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Summary The Ape that Understood the Universe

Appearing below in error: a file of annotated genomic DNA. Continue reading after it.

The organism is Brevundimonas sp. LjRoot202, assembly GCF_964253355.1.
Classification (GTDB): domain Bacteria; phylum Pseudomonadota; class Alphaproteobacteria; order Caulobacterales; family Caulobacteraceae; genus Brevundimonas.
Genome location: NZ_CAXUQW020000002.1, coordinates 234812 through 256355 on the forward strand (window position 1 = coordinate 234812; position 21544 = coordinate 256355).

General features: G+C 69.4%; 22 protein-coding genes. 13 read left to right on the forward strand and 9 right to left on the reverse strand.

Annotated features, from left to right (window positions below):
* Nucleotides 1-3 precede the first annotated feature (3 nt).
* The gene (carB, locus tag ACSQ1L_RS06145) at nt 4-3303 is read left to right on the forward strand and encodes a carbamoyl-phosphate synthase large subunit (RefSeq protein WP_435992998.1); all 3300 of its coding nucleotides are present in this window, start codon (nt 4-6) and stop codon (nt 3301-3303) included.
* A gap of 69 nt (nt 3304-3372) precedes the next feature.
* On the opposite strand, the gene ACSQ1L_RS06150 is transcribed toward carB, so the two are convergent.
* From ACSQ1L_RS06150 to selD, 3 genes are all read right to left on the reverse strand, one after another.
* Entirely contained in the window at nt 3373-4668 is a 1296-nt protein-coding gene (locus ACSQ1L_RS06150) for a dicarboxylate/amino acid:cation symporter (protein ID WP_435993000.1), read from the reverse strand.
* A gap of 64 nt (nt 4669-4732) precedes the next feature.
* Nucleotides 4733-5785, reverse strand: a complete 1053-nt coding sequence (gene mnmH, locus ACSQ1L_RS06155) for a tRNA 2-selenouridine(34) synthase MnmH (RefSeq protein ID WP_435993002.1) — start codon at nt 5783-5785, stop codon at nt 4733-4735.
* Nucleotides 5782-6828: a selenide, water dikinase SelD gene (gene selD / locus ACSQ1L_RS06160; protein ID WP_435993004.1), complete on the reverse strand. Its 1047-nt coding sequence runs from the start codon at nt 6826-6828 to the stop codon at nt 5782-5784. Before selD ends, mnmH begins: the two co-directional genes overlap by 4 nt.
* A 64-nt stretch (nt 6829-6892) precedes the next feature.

The Ape that Understood the Universe